Neiron Ball is the former Florida Gators and Oakland Raiders outside linebacker who died at the age of 27, eight years after being diagnosed with the condition, Arteriovenous malformation. Ball’s sad passing on September 9 was confirmed in a tragic Facebook post from his sister, Natalie Ball Myricks. Myricks wrote, “We are deeply saddened to announce the passing of Neiron Ball on September 9, 2019, at 4:15 am. The Ball family is forever grateful for the prayers, donations, and immense support of Neiron and his recovery. Neiron was a very special and loving father, brother, and teammate. Neiron has transitioned to a place of peace.”
In 2011, while playing for the Florida Gators, Ball was diagnosed with the condition, which causes the brain’s blood vessels to get tangled and rupture. Ball told the Oakland Raiders website in 2016 that he went to the medical staff at the school after he had trouble maintaining his balance. Ball said doctors told him that blood had trickled down to his spine as a result of the rupture.
Here’s what you need to know:
1. Ball Had Been in a Medically Induced Coma Since September 2018
Ball was placed in a medically induced coma in September 2018 at Emory Hospital in Atlanta after he suffered a brain aneurysm. His family said in a July 2019 statement that although Ball had woken from the coma, he was now a quadriplegic. His family launched a GoFundMe page to help to pay for his medical care in July 2019. At the time of writing, that page has raised $136,000.
The original goal of the page was $100,000. The biography on the page noted that Ball was being cared for by his sister, Natalie Myricks and his great aunt. Around the time that the page was launched, Ball’s sister told WCJB, “He’s a two to three thousand dollar a day patient. and so the insurance will only pay for skilled nursing facilities which is basically…he won’t get any rehab there. he would just lay up, develop bedsores and deteriorate.” Myricks added that she was “shocked” by the amazing response from University of Florida fans and alumni.
She added that the page’s original goal was met in a day. Myricks’ husband, Dary, added, “Well he’s a fighter. that’s one thing we tried to make clear.there are a lot of different opinions about our situation and it’s real simple for us. as long as he’s fighting we’re fighting.” Ball’s family also said that they were asking fans to write letters to the linebacker so that they could read to him at his bedside.
2. Ball’s First College Career Sack Was on Jameis Winston
Ball was a native of Jackson, Georgia, at town of more than 5,000, located around 50 miles southeast of Atlanta. He attended Jackson High School in town and was regarded as one of the top linebacking prospects in the country, according to his official Gators profile.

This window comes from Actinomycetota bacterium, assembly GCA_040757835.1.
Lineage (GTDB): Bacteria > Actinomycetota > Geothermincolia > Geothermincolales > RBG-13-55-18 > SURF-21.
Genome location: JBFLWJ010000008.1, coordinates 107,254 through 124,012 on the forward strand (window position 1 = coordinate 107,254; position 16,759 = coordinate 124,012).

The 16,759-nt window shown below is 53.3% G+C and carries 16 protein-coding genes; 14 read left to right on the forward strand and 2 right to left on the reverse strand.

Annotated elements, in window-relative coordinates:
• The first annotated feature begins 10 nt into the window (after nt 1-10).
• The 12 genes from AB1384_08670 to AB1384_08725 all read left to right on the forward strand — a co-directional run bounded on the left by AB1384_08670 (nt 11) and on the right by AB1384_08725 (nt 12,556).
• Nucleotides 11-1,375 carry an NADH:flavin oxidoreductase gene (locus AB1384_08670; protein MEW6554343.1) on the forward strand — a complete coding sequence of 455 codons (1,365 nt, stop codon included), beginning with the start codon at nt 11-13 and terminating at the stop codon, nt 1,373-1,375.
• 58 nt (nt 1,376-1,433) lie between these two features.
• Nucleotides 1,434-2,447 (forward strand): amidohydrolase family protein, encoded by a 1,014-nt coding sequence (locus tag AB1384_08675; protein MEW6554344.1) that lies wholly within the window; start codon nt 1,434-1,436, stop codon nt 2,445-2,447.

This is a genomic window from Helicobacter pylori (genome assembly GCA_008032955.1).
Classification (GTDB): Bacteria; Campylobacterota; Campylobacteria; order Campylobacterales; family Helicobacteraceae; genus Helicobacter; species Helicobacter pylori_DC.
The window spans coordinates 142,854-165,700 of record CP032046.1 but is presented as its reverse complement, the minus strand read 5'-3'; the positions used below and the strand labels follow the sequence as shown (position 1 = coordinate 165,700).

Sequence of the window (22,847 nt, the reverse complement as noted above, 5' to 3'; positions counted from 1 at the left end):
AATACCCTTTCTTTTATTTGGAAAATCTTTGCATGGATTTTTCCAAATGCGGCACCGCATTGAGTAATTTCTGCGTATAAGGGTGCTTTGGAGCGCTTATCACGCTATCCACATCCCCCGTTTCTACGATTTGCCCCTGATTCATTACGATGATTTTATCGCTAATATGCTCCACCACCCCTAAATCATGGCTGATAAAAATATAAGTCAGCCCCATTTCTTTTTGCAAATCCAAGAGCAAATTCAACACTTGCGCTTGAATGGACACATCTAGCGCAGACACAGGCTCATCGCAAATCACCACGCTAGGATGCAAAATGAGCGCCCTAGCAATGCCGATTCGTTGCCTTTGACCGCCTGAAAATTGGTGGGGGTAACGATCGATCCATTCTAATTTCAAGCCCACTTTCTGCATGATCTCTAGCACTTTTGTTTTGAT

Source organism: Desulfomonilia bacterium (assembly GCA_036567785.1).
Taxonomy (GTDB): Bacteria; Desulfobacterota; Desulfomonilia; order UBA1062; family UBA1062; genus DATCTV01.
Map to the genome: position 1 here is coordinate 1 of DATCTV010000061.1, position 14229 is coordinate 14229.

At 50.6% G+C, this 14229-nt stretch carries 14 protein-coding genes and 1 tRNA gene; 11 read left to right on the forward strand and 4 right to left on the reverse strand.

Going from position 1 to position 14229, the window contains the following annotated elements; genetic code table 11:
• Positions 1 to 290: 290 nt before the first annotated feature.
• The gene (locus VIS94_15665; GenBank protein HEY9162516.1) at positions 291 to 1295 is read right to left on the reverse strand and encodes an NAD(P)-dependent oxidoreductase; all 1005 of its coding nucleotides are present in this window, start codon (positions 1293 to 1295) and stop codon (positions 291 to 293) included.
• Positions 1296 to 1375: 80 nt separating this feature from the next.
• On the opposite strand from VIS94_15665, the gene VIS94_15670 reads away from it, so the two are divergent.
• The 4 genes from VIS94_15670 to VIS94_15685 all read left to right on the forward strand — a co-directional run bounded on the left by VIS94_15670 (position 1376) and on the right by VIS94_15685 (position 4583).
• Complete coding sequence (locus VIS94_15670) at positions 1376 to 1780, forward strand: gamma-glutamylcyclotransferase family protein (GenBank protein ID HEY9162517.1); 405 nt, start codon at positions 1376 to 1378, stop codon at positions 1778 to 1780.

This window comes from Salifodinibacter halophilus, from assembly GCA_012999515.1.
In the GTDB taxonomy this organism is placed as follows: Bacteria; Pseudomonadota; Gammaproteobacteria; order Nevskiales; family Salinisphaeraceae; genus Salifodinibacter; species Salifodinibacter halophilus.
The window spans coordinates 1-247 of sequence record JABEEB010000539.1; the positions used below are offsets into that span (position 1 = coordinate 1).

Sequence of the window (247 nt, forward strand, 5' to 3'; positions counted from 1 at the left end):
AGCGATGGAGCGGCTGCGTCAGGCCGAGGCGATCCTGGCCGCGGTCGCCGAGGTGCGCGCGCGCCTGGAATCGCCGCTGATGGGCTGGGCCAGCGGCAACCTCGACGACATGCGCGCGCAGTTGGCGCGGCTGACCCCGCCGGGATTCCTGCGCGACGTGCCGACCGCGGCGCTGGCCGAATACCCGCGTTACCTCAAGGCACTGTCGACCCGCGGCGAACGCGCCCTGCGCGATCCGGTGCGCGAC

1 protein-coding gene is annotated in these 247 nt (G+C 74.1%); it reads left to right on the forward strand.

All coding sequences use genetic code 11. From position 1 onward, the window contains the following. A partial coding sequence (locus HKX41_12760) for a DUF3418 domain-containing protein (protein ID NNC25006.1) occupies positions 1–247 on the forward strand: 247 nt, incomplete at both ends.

During his time in high school, Ball had more than 100 tackles in his junior year and could run a 100-meter dash in 11.19. Ball was also measured at high jumping 5-foot-8.
Following his high school graduation, Ball opted to play for the University of Florida, choosing the Gators over Louisiana State University, Clemson and Alabama. While at the University of Florida, Ball recorded the first sack in 2013 at the expense of future Heisman winner Jameis Winston.
3. Ball Was Drafted in the 5th Round by the Raiders in 2015
During his first season, Ball sacked the Cleveland Browns’ Josh McCown. Ball told the San Francisco Chronicle, “It felt really good. My eyes got really big when I saw it coming, And then when it happened, I knew I had to celebrate, gotta make it cool. That’s what you do when you are dripping in sauce.” As noted in the Chronicle article, the Urban Dictionary defines “Sauce” as, “Sauce is used to describe someone who has a style, confidence and attraction about them. Usually, someone who is well-dressed, fashionable, and has an aura about them.”
4. Ball Lost Both of His Parents Before He Was 10 Years of Age
In his 2016 Raiders documentary, Ball said that over three years span, he lost both of his parents, Johanna and Ronnie Ball. Ball told ESPN in 2015 that his mother, who had been battling cancer, suffered a heart attack on Mother’s Day when he was six years old. When he was nine, his father was diagnosed with lung cancer and passed away shortly after the diagnosis due to a seizure.
From that point, Ball told ESPN that Dary Myricks, his sister’s husband, became a father figure to him. Myricks told the network, “When Neiron had his brain surgery, it was so tough to see. This is a kid who has gone through a lot in life — a lot. He’s seen so much death. … For him to be dealing with an uncertain future, it was just so hard to watch.” Ball told the Gators’ website that he was also raised by his grandmother, Josephine White.
Ball said of his grandmother in an interview with the San Francisco Chronicle in 2015, “She made sure I never gave up, worked hard and gave me all the values to help me get where I am today. What happened to my parents was a terrible thing that I had no control of, but I had control of a lot still.”
Ball’s brother, Neland, was also slated to be a football star after receiving a scholarship to the University of Georgia. Unfortunately, a knee injury ended his career before it got started.
5. AVM Is Usually Present From Birth
Arteriovenous malformation or AVM is usually present from birth, according to the Mayo Clinic. The symptoms of the condition includes bleeding, progressive loss of neurological function, headaches, nausea, vomiting, seizures, loss of consciousness, weak muscles, paralysis in one part of the body among others. The Mayo Clinic website says that children and teenagers who have the condition may have trouble learning. The page adds that AVM is usually diagnosed by accident during a CT scan or an MRI.
The American Stroke Association website says that, “More than 50% of patients with an AVM have an intracranial hemorrhage.”